Cycle of Abuse
Whiny NY bike-riders add insult to near-injury
IT began with a close encounter and a tweet.
I was crossing 14th Street when a bike whooshed by, ignoring the red light. It was one of many close calls I’ve had in the city. If you work in Midtown, you’ve had them, too.
So, feeling perturbed, I responded like the millennial I am and sent out a tweet: “Times I’ve almost been killed by a driver in New York: 2. Times I’ve almost been killed by a cyclist in New York: 3,763,459.”
I put my phone away and didn’t give another thought. But I’d kicked a hornet’s nest.
A representative tweet: “~150 killed by drivers last year in NYC, >10,000 maimed. Zero killed by cyclists. Your irrational hatred doesn’t change reality.” Another: “This is the same idiotic logic that makes Americans worry more about terrorism than heart disease.”
The tweets continued to pour in: Furious cyclists and cyclist-sympathizers, who either didn’t understand I was making a joke or didn’t care, set on defending the sullied name of all bike-riders.
A common response was to blame pedestrians, in this case, me, for cyclists’ unsavory reputation. “In how many of those instances were you standing slack-jawed in the bike lane, your back to traff ic, staring blankly at the sidewalk?” asked a Twitter user, who ended up tweeting me more than once over my apparent anti-cyclism. “I’d put money on 1) standing in the bike lane and 2) not looking before she steps into oncoming traffic,” chimed in another.
More than even the obvious humorlessness, however, the sense of victimhood was undeniable. I was told cyclists are a “marginalized” group. Some said my comments were “irresponsible,” “hurtful” and a “shrill demonization.”
I have publicly criticized the alt-right, the far-left, radical feminists and men’s-rights activists. I never expected cyclists to match their combination of fragility and aggression.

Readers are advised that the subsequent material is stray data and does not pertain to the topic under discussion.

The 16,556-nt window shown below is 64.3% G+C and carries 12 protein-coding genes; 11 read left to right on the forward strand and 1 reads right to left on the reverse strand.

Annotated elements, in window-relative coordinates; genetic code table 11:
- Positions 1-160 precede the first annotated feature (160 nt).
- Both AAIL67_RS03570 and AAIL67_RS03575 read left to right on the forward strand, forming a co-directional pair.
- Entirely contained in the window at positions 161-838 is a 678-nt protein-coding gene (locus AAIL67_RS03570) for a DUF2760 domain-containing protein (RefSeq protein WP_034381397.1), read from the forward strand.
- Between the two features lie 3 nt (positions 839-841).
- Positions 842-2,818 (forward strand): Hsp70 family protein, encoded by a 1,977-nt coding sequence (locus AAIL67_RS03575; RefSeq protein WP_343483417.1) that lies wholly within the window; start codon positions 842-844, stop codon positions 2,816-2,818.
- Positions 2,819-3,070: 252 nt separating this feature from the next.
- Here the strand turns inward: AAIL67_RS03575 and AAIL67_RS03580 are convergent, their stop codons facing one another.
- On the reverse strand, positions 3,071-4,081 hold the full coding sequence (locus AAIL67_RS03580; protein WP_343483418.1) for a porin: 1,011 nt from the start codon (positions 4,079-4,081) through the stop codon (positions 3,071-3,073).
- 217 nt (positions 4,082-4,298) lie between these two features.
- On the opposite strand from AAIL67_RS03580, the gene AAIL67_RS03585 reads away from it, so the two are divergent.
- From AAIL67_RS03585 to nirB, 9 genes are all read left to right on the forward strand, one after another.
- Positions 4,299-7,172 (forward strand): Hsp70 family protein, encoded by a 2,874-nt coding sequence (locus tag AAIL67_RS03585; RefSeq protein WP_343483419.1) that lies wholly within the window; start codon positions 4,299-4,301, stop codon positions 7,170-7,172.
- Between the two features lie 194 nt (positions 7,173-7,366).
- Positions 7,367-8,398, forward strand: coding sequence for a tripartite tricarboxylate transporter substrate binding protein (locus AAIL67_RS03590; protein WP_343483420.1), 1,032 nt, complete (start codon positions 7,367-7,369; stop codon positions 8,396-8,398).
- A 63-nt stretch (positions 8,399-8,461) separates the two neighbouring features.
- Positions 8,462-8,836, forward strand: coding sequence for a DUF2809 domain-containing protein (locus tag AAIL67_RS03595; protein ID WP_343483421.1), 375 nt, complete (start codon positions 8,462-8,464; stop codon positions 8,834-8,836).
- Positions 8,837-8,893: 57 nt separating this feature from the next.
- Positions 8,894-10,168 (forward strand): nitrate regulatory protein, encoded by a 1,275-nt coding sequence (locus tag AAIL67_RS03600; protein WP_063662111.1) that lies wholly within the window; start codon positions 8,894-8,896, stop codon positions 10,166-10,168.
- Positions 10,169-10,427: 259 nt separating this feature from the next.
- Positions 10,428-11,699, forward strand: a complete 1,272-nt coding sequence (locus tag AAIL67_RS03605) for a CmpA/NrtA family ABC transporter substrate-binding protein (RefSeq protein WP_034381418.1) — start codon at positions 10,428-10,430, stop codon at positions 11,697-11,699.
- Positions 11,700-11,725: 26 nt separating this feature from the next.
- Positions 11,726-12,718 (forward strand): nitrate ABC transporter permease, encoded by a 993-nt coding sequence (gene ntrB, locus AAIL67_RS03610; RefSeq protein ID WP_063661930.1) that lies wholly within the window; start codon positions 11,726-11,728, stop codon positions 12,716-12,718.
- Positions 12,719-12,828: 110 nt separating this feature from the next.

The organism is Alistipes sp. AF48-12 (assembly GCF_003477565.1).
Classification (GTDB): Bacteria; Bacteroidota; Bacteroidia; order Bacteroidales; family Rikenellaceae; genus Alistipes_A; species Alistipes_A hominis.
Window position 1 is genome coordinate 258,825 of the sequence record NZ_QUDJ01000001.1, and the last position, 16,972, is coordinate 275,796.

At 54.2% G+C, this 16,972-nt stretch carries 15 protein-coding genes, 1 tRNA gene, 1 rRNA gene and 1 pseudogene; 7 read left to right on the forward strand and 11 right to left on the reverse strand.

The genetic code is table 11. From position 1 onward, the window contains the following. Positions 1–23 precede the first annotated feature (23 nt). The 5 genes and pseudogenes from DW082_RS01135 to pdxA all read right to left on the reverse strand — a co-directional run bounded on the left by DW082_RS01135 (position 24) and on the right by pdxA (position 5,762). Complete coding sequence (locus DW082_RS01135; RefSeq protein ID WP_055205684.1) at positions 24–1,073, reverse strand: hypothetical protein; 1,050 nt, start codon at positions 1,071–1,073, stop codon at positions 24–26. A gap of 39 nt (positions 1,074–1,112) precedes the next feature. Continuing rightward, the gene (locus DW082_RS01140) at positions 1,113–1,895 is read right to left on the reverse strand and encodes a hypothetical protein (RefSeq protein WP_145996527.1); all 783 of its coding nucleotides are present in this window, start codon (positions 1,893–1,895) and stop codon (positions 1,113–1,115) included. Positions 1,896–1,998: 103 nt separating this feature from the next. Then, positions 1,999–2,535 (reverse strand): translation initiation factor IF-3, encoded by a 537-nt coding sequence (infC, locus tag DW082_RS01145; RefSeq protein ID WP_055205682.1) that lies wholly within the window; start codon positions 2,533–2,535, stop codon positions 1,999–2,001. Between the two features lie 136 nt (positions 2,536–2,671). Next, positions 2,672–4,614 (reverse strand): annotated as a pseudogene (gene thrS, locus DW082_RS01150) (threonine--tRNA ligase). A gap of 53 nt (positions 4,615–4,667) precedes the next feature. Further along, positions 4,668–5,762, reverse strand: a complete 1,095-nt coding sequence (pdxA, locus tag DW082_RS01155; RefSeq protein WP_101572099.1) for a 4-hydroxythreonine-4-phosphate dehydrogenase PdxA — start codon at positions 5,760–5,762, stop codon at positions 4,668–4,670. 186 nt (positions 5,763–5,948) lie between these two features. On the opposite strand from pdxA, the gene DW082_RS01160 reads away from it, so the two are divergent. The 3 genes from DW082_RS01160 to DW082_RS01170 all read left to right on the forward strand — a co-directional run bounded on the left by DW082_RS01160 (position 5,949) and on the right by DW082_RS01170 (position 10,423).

Not all cyclists are madmen. But it seems all cyclists who are madmen are also on Twitter.
The temperaments of New York cyclists, in my experience, vary by borough. For instance, I’ve come across quite a few bike riders in Brooklyn, but they’re usually the type who pull out their Schwinn on Saturday morning and bike to brunch in a sundress: Not exactly Tour de France types, and I’ve never had a single bad experience with them.
I’ve also encountered plenty of delivery bikers out in BedStuy, but they seem to have no problem with pulling over at red lights, or, at the very least, waiting for empty crosswalks before zooming through.
Whether it’s the stress of a traffic-clogged commute or something else, Manhattan seems to bring out the worst in cyclists.
Of the 361 cyclist-on-pedestrian crashes citywide reported to city agencies in 2015, 199 collisions took place in Manhattan.
Occasionally, a bad encounter with a cyclist can put you in the hospital, or worse. In 2014, a cyclist struck Irving Schachter, a 75-year-old teacher who was training for the New York Marathon in Central Park. He was hospitalized and died two days later. That same year, Jill Tarlov, a 58-year-old mother, was hit by a cyclist in Central Park. She died of head trauma from the incident.
There are a number of cyclist-advocacy groups in the city. And the city looks different thanks to them.
More than half of the over 1,000 miles of bike lanes in New York has been built in the past 10 years. This year, Mayor de Blasio announced the city will be allocating over $100 million in funding to build bike lanes between East 53rd and East 61st streets, effectively connecting Manhattan’s bike lanes into one giant loop around the island.
Despite the lamentations of online grumblers claiming cyclists are the most persecuted of commuters, the city had been bending over backward to accommodate them.
One Twitter user summed up what seemed to be the predominant feeling: “There is a pervasive anti-cyclist prejudice that your ‘joke’ is feeding — that’s why people are mad.”
To be fair, there is a notable beef against cyclists on the road. I’m not entirely convinced that a sizable portion of them haven’t earned it. And I’m 100percent sure I am incapable of taking their outrage seriously, because they definitely haven’t earned that.
Either way, the cyclist community’s bridge-building to the pedestrians they force to play a 21st-century version of Frogger could use some work.
Bike path of least resistance: An overloaded Manhattan cyclist riding the wrong way.